Magic Balloon: A Whiteboarding Creativity Game/Exercise

Anybody who knows me knows how much I love whiteboards.  When I run into a fellow whiteboard enthusiast, at some point I end up asking if they know Magic Balloon.

Magic Balloon is a brainstorming-style creativity exercise in the form of a game played on a whiteboard.  I originally learned about Magic Balloon in college when my friend Nat taught it to me.  It’s a fun game to play with your kids or with your crazy friends.  It’s also a great exercise for helping folks who think they aren’t creative or who find themselves unsure what to do with the big empty space of a freshly-erased whiteboard.

In February, I went to VMware Partner Exchange.  In the weeks leading up to the conference, Amy Lewis (@CommsNinja) of Engineers Unplugged fame reached out and invited me to do a video episode in the series. Naturally I agreed — even before we had a topic selected.

During our topic brainstorming conversation, I brought up Magic Balloon.  The conversation shot off on a tangent (as good brainstorming often does), and one thing led to another, and — long story short — at VMware PEX we recorded a Magic Balloon episode of Engineers Unplugged in addition to the episode we’d originally planned.

Since that episode has gone live (you can see it here), I wanted to write up some additional material on Magic Balloon and how to play.  So, without further ado, I present my “Guide to Magic Balloon”.

What You Need

  • A whiteboard
  • Dry erase markers (as many different colors as you’ve got)
  • At least one other person

The Set-Up

The game starts with a drawing of a helium balloon in the center of the whiteboard, as pictured below.  I like to use red balloons, but you should feel free to use your favorite color.

The Magic Balloon

A Magic Balloon game starting point.

Next, pick teams.  One team is trying to pop the balloon, while the other team is trying to protect the balloon.  Call the teams whatever you like: “Offense vs. Defense”, “Pro-Balloon vs. Anti-Balloon”, “Poppers vs. Protectors”, etc.  You can play one-on-one, or have teams with multiple players.

How to Play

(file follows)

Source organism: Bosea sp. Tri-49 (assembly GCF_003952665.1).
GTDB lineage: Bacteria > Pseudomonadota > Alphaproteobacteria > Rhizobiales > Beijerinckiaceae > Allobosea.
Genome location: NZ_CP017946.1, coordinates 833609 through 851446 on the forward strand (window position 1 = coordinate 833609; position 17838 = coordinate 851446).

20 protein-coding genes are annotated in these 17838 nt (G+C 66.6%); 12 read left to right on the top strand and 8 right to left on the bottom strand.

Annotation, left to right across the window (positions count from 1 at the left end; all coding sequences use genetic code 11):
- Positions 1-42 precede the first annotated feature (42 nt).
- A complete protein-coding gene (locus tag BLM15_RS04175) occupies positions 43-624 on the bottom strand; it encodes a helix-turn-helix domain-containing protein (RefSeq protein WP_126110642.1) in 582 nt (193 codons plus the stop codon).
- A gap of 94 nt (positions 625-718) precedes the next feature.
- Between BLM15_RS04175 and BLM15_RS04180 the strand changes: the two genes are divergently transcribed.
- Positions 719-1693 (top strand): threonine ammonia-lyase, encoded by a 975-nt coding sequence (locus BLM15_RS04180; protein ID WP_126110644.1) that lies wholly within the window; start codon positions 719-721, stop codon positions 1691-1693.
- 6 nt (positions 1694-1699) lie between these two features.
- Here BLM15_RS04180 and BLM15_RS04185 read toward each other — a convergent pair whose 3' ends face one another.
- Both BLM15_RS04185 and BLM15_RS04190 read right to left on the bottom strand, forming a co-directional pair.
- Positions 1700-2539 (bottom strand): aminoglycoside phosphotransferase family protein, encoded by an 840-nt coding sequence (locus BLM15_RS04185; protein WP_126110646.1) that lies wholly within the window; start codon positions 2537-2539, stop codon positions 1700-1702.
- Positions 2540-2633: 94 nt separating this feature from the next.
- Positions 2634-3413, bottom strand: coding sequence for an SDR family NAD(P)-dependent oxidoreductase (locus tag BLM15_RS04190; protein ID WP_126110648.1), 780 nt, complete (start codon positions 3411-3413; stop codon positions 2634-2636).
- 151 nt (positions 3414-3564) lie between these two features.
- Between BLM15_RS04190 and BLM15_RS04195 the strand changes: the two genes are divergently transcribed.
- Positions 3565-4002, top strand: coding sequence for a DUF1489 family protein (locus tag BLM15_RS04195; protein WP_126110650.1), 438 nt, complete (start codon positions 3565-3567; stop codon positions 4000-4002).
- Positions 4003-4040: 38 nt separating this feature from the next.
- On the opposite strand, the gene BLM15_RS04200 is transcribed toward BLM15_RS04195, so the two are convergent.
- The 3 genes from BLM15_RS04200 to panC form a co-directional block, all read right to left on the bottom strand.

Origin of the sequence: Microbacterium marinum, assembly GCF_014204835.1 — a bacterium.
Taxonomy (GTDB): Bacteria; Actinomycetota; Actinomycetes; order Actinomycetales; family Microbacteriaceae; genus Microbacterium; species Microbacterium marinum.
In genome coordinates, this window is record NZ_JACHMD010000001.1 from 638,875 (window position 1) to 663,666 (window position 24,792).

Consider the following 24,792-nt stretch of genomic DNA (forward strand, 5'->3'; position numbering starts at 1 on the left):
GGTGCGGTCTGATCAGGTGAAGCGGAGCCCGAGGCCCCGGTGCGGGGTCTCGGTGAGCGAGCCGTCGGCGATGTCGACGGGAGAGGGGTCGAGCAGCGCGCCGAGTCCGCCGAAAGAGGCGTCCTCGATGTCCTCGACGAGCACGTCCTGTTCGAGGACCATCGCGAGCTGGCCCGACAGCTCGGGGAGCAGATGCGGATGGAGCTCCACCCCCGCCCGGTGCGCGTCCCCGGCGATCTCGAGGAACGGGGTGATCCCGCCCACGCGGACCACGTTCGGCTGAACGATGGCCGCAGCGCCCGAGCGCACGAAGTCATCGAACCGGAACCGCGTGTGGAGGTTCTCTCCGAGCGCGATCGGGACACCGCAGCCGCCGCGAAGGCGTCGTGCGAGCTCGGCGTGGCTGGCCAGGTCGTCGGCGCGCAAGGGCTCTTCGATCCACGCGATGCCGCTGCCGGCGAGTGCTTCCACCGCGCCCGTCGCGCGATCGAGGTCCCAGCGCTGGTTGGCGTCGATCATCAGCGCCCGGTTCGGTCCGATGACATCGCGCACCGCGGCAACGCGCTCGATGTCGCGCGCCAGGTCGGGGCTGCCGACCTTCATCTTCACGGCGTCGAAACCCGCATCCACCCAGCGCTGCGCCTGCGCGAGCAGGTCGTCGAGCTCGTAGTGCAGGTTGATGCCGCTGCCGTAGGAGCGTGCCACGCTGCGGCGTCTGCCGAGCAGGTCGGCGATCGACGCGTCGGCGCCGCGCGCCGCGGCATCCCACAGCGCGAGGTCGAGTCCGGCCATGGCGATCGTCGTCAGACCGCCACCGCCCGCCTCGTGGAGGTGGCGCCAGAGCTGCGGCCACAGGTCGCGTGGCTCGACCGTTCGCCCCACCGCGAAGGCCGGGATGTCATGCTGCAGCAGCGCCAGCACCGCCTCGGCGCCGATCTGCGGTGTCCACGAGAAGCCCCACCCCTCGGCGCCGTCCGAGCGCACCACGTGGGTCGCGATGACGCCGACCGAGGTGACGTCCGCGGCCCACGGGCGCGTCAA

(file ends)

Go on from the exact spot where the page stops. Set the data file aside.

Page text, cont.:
The team attempting to pop the balloon goes first, drawing a way to pop this balloon.  It’s important here to remember the first of the game’s only two rules:

Rule One: Draw things about to happen, not having already happened — this gives the other team the opportunity to respond.

For example, the traditional opening move in Magic Balloon is to attempt to pop the balloon with a pin, as pictured below.

A pin attempting to pop the balloon.

The traditional Magic Balloon opening move.

Don’t let yourself get stuck in tradition in Magic Balloon, though — remember the point is to have it be an exercise in creativity.  Shoot at it with a BB gun, have a bumble bee try to sting it, whatever comes to mind.

After the opening move, the team that is trying to protect the balloon takes their turn.  For example, they might draw a brick wall between the pin and the balloon, as pictured below, so the pin can’t pop it.

A brick wall protecting the balloon.

Bricks would stop a pin, right?

This is a good time to introduce the game’s only other rule:

Rule Two: No repeats — nothing that’s been drawn can be used agin in the same game.

Players can decide how strict they want to be with this rule.  If one team drops an anvil on someone or something, does that mean no more anvils?  Or does it mean no more dropping things?  It’s up to you.

Game-play then proceeds with each team taking a turn drawing things on the whiteboard.  In our example game the next few turns might go like this:

  • The popping team responds to the brick wall by trying to use a jackhammer to knock it down.
  • The protecting team declares that the jackhammer is electric (by adding a cord) and will attempt to stop the jackhammer by having someone unplug it.
  • The popping team sends in a big dog to chase the plug-puller away.
  • The protecting team has someone show up with dog treats to distract the dog.

This would give us the situation pictured below:

A chain of six Magic Balloon events.

A chain of six Magic Balloon events.

Game-play continues in this fashion.  Sometimes a game will be a single, ever-growing chain of action/reaction events.  If a team gets stuck and can’t think how to respond to the latest event in the chain, just remember it’s a brainstorming game.  Come back at it from a brand-new direction.  If the brick wall didn’t work to stop the pin, try a giant electromagnet.  If the pin didn’t work to pop the balloon, dump sugar water on the balloon to attract a swarm of hummingbirds to pop it with their beaks.

How Does the Game End?

The game ends when one team gives up, or when you run out of space to add anything else to the drawing.  (In which case, erase the board, switch sides, and start again..)

I find Magic Balloon to be a fun way to fill some time and a great way to unlock creativity and get in a brainstorming frame of mind.

How do you use your whiteboard for creativity and brainstorming?  Tell us about it in the comments!

I’ll close with the video of Magic Balloon we recorded at VMware PEX.

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